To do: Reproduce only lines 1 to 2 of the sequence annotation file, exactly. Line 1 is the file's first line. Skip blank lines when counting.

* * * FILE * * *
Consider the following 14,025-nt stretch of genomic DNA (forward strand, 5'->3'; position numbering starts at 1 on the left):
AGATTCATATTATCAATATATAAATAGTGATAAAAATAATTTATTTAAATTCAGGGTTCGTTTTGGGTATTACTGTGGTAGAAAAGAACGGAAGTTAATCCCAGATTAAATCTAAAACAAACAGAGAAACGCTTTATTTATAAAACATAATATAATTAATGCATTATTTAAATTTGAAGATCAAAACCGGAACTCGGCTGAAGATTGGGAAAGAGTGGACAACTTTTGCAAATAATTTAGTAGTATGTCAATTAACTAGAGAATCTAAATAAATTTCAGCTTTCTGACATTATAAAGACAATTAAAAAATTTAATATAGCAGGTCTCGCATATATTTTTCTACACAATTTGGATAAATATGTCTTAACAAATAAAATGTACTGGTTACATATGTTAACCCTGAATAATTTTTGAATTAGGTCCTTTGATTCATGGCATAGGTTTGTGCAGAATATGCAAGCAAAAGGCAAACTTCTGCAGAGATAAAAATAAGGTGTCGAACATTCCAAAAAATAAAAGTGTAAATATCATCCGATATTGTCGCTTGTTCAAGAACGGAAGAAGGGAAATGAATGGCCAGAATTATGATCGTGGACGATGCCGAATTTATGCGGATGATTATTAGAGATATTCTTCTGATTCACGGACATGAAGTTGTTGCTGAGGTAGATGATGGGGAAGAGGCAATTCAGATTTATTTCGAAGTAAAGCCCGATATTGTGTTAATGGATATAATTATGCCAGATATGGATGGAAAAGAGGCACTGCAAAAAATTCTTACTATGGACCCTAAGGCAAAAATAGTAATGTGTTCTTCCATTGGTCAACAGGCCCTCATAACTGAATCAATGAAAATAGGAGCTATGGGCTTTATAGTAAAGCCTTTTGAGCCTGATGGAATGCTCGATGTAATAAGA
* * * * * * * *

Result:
Consider the following 14,025-nt stretch of genomic DNA (forward strand, 5'->3'; position numbering starts at 1 on the left):
AGATTCATATTATCAATATATAAATAGTGATAAAAATAATTTATTTAAATTCAGGGTTCGTTTTGGGTATTACTGTGGTAGAAAAGAACGGAAGTTAATCCCAGATTAAATCTAAAACAAACAGAGAAACGCTTTATTTATAAAACATAATATAATTAATGCATTATTTAAATTTGAAGATCAAAACCGGAACTCGGCTGAAGATTGGGAAAGAGTGGACAACTTTTGCAAATAATTTAGTAGTATGTCAATTAACTAGAGAATCTAAATAAATTTCAGCTTTCTGACATTATAAAGACAATTAAAAAATTTAATATAGCAGGTCTCGCATATATTTTTCTACACAATTTGGATAAATATGTCTTAACAAATAAAATGTACTGGTTACATATGTTAACCCTGAATAATTTTTGAATTAGGTCCTTTGATTCATGGCATAGGTTTGTGCAGAATATGCAAGCAAAAGGCAAACTTCTGCAGAGATAAAAATAAGGTGTCGAACATTCCAAAAAATAAAAGTGTAAATATCATCCGATATTGTCGCTTGTTCAAGAACGGAAGAAGGGAAATGAATGGCCAGAATTATGATCGTGGACGATGCCGAATTTATGCGGATGATTATTAGAGATATTCTTCTGATTCACGGACATGAAGTTGTTGCTGAGGTAGATGATGGGGAAGAGGCAATTCAGATTTATTTCGAAGTAAAGCCCGATATTGTGTTAATGGATATAATTATGCCAGATATGGATGGAAAAGAGGCACTGCAAAAAATTCTTACTATGGACCCTAAGGCAAAAATAGTAATGTGTTCTTCCATTGGTCAACAGGCCCTCATAACTGAATCAATGAAAATAGGAGCTATGGGCTTTATAGTAAAGCCTTTTGAGCCTGATGGAATGCTCGATGTAATAAGA